Basically the equivalent of "sort-by" method in CLI.

A sample input file (file1.txt):

one
three
five
eleven
thirteen
sixteen

Another input file (file2.txt, which lists length of corresponding line in file1.txt):

3
5
4
6
8
7

Desired output (sort lines in file1.txt by lines in file2.txt, in this case numerically; or in other words, sort lines in file1.txt by the line's length):

one
five
three
eleven
sixteen
thirteen

I've created a simple Perl script to do this. Sample usage:

% sort-by-lines file1.txt file2.txt
% sort-by-lines /etc/passwd <(perl -nE'say length' /etc/passwd)

But was wondering if a combination of more basic Unix commands (sort, cut, etc) can also do the same in a comparably simple fashion.

1 Answers

4
Ed Morton On Best Solutions

Are you just trying to sort a file by the length of each line? With standard tools in any shell on any UNIX box that'd be:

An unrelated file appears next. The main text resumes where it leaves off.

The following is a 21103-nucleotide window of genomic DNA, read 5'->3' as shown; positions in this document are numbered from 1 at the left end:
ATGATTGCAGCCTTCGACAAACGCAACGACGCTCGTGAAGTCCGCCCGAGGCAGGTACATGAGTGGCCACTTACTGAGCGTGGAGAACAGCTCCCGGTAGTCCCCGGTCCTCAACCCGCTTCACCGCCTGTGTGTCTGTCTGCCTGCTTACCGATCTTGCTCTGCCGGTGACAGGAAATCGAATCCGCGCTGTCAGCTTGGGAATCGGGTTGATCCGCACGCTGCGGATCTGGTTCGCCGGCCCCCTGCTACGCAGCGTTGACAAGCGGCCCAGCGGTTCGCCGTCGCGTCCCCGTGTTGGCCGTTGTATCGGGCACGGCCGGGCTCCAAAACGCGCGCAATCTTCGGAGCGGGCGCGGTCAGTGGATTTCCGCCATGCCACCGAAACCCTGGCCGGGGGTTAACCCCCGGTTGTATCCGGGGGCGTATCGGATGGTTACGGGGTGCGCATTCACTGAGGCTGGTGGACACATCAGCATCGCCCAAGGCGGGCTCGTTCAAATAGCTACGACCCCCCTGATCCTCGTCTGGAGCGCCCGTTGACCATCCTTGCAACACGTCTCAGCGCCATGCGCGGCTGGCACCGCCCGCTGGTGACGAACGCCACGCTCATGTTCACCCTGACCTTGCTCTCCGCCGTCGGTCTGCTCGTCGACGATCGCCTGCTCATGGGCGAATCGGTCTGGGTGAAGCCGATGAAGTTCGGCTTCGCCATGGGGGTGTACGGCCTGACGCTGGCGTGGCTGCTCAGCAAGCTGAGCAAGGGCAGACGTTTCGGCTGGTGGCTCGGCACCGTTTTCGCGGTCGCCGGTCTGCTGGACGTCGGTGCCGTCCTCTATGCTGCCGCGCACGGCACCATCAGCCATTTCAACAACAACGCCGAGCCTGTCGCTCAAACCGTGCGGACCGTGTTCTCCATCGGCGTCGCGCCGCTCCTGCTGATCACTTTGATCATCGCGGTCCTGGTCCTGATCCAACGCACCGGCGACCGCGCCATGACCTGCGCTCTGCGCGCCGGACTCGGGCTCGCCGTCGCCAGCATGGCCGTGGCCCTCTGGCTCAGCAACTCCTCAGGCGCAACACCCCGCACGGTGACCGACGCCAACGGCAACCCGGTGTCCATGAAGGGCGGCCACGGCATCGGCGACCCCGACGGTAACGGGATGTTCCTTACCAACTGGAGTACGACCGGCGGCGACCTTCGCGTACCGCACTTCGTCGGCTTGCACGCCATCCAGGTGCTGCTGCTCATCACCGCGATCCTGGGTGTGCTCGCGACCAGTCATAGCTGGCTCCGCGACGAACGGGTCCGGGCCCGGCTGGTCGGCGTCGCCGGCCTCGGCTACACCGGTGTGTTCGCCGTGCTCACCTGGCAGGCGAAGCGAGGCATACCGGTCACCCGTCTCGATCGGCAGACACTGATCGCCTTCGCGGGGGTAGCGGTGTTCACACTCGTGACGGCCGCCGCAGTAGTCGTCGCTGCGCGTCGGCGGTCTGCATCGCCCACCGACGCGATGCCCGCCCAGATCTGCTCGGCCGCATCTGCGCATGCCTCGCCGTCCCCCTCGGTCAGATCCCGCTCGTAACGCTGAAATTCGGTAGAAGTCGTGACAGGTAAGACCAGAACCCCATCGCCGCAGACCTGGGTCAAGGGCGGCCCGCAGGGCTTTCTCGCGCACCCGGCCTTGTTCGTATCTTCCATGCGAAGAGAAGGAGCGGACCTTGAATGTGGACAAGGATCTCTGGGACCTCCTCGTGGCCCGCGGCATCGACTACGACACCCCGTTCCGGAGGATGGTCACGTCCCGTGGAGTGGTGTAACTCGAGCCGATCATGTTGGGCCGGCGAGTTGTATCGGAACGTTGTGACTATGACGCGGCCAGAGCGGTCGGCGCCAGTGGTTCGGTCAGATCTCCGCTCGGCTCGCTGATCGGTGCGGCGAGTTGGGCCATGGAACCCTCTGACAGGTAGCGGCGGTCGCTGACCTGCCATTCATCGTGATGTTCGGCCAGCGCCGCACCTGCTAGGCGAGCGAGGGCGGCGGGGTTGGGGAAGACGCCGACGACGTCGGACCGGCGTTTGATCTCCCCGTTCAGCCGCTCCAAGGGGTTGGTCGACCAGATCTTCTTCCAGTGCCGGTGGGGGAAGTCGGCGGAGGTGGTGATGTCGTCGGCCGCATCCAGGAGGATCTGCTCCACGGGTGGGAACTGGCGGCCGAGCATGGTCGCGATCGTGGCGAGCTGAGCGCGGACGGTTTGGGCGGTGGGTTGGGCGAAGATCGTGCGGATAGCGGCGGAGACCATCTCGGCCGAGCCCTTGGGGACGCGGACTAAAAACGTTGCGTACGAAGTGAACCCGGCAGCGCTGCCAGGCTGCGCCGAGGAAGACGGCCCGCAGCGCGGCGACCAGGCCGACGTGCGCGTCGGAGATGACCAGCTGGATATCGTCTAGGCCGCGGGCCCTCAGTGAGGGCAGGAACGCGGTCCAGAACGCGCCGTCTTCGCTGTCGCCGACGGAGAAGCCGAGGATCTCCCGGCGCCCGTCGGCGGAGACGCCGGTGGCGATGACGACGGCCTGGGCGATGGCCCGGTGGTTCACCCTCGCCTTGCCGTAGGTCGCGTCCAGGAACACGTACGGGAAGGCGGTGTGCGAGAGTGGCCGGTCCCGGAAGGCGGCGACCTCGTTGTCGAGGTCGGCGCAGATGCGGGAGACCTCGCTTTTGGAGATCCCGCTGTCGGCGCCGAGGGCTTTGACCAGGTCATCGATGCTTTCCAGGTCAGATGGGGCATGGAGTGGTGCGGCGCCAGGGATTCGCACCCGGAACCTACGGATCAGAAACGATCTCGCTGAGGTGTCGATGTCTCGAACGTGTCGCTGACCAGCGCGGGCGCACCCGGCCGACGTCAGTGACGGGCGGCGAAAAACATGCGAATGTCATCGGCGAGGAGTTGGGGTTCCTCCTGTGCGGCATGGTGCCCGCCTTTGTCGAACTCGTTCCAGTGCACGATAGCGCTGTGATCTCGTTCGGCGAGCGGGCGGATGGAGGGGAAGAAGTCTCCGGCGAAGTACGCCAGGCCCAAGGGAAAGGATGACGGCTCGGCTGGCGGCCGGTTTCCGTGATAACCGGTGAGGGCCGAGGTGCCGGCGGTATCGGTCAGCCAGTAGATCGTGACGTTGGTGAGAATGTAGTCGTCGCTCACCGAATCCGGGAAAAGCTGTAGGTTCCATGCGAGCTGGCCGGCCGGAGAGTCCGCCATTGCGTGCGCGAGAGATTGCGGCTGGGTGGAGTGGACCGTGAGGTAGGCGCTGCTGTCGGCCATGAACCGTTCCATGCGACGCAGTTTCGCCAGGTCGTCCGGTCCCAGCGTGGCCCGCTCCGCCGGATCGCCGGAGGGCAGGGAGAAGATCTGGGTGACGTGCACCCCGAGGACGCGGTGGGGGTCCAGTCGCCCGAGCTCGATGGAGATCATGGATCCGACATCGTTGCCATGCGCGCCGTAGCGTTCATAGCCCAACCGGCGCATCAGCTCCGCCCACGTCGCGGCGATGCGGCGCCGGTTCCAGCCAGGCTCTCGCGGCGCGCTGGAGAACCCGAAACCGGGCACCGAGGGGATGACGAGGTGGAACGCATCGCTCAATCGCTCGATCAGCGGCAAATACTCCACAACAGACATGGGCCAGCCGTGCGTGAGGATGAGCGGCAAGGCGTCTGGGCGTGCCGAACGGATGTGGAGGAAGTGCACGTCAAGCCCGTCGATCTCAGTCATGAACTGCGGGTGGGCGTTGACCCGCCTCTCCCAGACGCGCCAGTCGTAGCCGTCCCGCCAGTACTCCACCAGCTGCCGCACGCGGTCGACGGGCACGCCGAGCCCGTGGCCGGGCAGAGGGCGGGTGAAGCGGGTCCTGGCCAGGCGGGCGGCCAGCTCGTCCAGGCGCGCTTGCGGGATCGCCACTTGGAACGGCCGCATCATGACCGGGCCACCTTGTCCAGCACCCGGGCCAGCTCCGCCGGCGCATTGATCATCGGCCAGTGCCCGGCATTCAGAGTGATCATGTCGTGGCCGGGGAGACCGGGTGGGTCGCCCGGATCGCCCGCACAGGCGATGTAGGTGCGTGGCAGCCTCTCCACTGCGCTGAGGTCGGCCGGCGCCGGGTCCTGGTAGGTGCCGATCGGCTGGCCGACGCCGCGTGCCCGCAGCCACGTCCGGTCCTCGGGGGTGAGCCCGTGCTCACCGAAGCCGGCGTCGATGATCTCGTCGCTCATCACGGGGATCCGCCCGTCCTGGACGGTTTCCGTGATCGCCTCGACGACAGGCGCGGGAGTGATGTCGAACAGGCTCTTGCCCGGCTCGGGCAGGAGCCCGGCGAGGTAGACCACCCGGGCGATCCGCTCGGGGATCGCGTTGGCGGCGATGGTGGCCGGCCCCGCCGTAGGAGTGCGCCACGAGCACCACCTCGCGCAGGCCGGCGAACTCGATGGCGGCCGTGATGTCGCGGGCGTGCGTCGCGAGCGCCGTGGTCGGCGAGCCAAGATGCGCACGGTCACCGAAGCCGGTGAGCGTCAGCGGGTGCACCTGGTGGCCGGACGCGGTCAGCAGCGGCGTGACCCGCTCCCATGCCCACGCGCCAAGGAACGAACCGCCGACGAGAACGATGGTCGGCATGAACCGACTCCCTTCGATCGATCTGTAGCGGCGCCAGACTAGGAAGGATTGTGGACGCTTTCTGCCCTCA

awk -v OFS='\t' '{print length(), NR, $0}' file | sort -k1,2n | cut -f3-

For example:

$ cat file
other stuff
text
foo
stuff
bar

$ awk -v OFS='\t' '{print length(), NR, $0}' file | sort -k1,2n | cut -f3-
foo
bar
text
stuff
other stuff

If that's not it then please edit your question to clarify what it is you're trying to do and what your actual question is.


Update - given the input you added to your question:

$ paste file2.txt file1.txt | sort -k1,2n | cut -f2-
one
five
three
eleven
sixteen
thirteen

Note that that won't necessarily preserve the order of lines of the same length - you'd need to add the GNU -s ("stable") option to sort to do that:

paste file2.txt file1.txt | sort -s -k1,2n | cut -f2-

or do this which is bash only:

paste file2.txt <(cat -n file1.txt) | sort -k1,2n | cut -f3-

or this which is portable to all shells/Unixes:

awk -v OFS='\t' 'NR==FNR{a[NR]=$0;next} {print a[FNR], FNR, $0}' file2.txt file1.txt | sort -k1,2n | cut -f3-

or do something with an explicit temp file or a here document.